American Missing In Iran For Six Years Was On Rogue CIA Mission

The U.S. government reportedly covered up the CIA connections of Robert Levinson since 2007 and urged the Associated Press not to publish a report because officials were close to finding him.

A photo of retired-FBI agent Robert Levinson his family received in April 2011. AP Photo/Levinson Family

The U.S. government’s story that Robert Levinson, a former FBI agent who went missing after traveling to an Iranian resort in 2007 as a private citizen for personal business is false. According to an Associated Press report Thursday, Levinson was actually working for the CIA, gathering intelligence for the U.S. about Iran in an unapproved mission.

The AP said it has known about Levinson’s CIA ties since 2010, but delayed publishing three times because the U.S. government said it was “pursuing promising leads to get him home.”

“The AP is reporting the story now because, nearly seven years after his disappearance, those efforts have repeatedly come up empty,” reporters Matt Apuzzo and Adam Goldman said in their story.

The AP obtained documents detailing Levinson’s disappearance and spoke with current and former U.S. and foreign officials who spoke on condition of anonymity over a series of years.

Levinson was being paid by a team of CIA analysts with no authorization to direct spy operations to gather intelligence. There is no confirmation about who captured Levinson, but most officials believe either Iran is holding him or knows who is.

In 2010 and 2011, Levinson’s family received proof-of-life video and photos of him. U.S. and Iranian officials met secretly, but no agreement was reached. There has been no information about Levinson in three years.

Iranian President Hassan Rouhani told CNN in September his government doesn’t know where Levinson is. “He is an American who has disappeared,” Rouhani said. “We have no news of him. We do not know where he is.”

If Levinson is still alive, he would be 65 and the longest-held captive American.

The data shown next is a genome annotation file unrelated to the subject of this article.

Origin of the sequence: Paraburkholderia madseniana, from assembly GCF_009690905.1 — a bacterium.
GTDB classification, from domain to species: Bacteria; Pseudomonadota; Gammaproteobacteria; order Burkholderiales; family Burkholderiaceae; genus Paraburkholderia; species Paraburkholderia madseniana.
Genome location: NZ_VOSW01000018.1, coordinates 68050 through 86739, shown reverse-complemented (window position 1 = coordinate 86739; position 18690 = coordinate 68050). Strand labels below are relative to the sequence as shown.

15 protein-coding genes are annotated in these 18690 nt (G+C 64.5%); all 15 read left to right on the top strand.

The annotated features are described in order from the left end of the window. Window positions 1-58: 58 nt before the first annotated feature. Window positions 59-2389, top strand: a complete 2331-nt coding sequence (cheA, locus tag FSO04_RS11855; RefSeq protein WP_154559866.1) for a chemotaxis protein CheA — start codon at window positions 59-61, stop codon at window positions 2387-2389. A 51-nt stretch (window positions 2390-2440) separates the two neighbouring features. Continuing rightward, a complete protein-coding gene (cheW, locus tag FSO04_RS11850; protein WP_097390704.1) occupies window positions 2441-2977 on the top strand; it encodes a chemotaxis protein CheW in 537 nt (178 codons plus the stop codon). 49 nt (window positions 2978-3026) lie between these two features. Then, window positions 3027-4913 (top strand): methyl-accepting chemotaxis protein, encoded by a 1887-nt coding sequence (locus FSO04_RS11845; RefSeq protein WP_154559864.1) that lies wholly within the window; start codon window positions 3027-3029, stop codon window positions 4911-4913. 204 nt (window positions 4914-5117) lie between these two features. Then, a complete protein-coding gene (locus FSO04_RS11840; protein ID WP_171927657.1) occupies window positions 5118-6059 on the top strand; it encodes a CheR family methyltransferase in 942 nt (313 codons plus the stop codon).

“Publishing this article was a difficult decision,” Senior Vice President and Executive Editor Kathleen Carrollin said in a statement. “This story reveals serious mistakes and improper actions inside the U.S. government’s most important intelligence agency. Those actions, the investigation and consequences have all been kept secret from the public.”

Carrollin continued: “Publishing articles that help the public hold their government to account is part of what journalism is for, and especially so at The Associated Press, which pursues accountability journalism whenever it can.”

The U.S. State Department said in a statement Thursday evening it had urged the AP not to run the story and regretted its publication.


“Without commenting on any purported affiliation between Mr. Levinson and the U.S. government, the White House and others in the U.S. Government strongly urged the AP not to run this story out of concern for Mr. Levinson’s life. We regret that the AP would choose to run a story that does nothing to further the cause of bringing him home. The investigation into Mr. Levinson’s disappearance continues, and we all remain committed to finding him and bringing him home safely to his family.”

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